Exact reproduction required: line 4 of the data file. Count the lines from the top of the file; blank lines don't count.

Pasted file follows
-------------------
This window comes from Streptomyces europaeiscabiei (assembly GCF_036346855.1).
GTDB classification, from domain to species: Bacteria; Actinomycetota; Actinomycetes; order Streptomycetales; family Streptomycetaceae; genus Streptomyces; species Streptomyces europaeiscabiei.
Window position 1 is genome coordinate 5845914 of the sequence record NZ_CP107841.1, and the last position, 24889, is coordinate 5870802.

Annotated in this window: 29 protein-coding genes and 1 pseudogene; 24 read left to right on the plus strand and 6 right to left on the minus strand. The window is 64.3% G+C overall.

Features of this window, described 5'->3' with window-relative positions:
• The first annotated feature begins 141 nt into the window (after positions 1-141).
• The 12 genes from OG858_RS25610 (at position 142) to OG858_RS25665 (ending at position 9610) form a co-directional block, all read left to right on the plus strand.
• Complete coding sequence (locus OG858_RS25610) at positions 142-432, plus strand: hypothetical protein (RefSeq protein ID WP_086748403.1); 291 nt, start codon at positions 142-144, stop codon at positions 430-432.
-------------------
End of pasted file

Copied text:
Annotated in this window: 29 protein-coding genes and 1 pseudogene; 24 read left to right on the plus strand and 6 right to left on the minus strand. The window is 64.3% G+C overall.